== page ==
Korea has several forms of mask theatre. All of them combine dance music, and spoken lines. The steps, movements and mask systems vary from region to region and usually the traditions are named after their birthplace.
All the forms of mask theatre include a wide range of caricature-like characters, covering the hierarchy of the Korean society of older times. The introductory parts of each mask dance, however, still reveal the roots of this art form in earlier exorcism rituals, as each dance starts with greetings to the gods.
These various forms of mask theatre are called by the generic names either talchum or tal nori. All of them are rather improvisatory in character. Direct communication between the dancers and the musicians is common, while even the audience can, from time to time, participate in the performances.
The earliest textual reference to mask theatre in Korea seems to be from the 9th century AD and it mentions a form of temple ritual. Even today there exists a form of mask dance in which the village tutelary spirits appear as masked dancers.
It is assumed that the present forms of mask theatre started to evolve in the 18th century. They originally presented the spontaneous art of agrarian people. Later, the urban middle class also became interested in them. Thus commercial, touring mask companies became common too. In the 19th century mask theatre was at the height of its popularity.
The Confucian ruling elite never really approved of mask theatre because of its obvious social criticism and sexual allusions. The official attitude became even more negative during the Japanese occupation of 1910–1945. However, one of the forms, Pongsan, experienced a short revival in the 1930s.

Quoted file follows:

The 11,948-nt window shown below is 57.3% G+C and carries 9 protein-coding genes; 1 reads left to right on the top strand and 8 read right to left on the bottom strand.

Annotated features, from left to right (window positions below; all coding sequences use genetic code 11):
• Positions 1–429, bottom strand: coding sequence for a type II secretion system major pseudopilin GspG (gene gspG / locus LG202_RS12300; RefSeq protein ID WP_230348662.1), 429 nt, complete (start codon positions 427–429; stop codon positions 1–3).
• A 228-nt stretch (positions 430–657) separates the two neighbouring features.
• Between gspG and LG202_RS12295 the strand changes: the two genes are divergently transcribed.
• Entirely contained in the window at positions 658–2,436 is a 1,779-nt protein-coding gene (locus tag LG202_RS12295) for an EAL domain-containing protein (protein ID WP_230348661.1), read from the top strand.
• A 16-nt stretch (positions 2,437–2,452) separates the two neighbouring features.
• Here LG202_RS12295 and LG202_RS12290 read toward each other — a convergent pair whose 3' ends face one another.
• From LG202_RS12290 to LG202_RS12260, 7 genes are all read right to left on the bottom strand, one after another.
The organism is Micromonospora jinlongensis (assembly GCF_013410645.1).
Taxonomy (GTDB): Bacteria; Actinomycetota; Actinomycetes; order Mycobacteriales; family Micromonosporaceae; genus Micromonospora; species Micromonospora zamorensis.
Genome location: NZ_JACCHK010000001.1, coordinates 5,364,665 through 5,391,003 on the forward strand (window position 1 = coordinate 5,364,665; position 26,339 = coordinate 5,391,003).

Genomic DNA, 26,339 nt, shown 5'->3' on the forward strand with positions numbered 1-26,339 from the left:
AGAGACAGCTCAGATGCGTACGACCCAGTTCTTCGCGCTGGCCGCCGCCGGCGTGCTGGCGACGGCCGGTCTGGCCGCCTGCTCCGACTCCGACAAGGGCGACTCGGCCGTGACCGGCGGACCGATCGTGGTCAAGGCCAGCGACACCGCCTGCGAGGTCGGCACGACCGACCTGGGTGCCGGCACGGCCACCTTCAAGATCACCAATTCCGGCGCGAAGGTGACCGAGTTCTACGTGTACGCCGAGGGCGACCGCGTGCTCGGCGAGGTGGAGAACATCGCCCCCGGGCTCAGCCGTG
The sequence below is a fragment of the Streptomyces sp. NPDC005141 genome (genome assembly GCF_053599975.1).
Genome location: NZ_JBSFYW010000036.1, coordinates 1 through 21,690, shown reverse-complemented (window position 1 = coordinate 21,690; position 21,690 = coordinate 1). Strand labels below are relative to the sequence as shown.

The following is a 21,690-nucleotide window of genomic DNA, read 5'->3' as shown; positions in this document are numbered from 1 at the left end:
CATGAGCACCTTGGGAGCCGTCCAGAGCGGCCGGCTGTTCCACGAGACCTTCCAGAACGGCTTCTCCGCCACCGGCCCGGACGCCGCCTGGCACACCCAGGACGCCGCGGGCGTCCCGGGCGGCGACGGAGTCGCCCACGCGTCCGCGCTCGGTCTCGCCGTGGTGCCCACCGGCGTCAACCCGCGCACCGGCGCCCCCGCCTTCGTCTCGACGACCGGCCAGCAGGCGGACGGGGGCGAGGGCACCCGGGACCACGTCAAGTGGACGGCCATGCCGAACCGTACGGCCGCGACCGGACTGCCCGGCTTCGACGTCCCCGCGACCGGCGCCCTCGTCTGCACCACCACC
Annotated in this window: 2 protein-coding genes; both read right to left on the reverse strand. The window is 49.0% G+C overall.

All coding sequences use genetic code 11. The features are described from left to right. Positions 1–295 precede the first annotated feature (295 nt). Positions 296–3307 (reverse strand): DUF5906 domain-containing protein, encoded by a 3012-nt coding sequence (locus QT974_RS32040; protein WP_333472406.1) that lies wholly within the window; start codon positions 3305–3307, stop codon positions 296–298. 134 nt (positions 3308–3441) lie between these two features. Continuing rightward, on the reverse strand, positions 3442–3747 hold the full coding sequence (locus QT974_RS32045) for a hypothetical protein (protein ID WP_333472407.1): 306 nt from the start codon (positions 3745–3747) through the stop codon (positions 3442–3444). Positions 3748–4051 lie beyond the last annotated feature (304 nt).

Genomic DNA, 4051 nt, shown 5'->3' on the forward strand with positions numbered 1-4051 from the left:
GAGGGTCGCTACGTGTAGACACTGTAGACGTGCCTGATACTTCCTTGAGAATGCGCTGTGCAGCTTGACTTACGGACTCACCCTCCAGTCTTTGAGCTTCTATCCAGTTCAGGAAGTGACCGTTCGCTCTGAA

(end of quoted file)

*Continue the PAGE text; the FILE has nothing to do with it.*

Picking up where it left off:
The final revival began in the 1970s, when a new generation of academicians started to study the forms of Korean folk culture seriously; these forms were in serious danger of becoming extinct. Nowadays huge, state-organised mask theatre festivals gather together troupes from all over the country.
The regional genres of mask theatre include Pongsan, Yangju pyosandae nori, Tongnae malttugi, Hahoe, Tongyong ogwangdae nori, Namsadang, and Tukpoeki. All of them share a more or less similar kind of dramatic structure. It consists of short numbers, in which familiar characters are introduced.
These caricature characters include, among others, a wanton monk, a prostitute, a beautiful female shaman, a leper, a vain nobleman, a clever servant etc. The most complex dramatic structure is found in the Hahoe tradition.
Despite the slight differences, all the traditions share the most popular characters and stock scenes. Their aim has been to criticise and even ridicule the upper strata of society by revealing their greed and bigotry. Various kinds of amorous couples or triangles also provide material for the comic scenes, while animal characters are also popular.
Most of the masks used today represent extremely stylised naivety that reflects the characteristically hilarious, Korean sense of humour. The wooden Hahoe masks probably form the oldest of all the Korean mask systems, as their stylisation is clearly Chinese-influenced.
The prototypes for many masks most probably came from China as well as via the Northern Silk Road from Central Asia, which once had a strong tradition of Buddhist mask dances and processional plays.
In most of the forms of the present mask theatre the masks are made of painted paper maché, sometimes also bark. In some of the traditions, masks are kept in temples, which is possibly due to the mask theatre’s ancient ritual roots, while in some other traditions they are burned after the performance.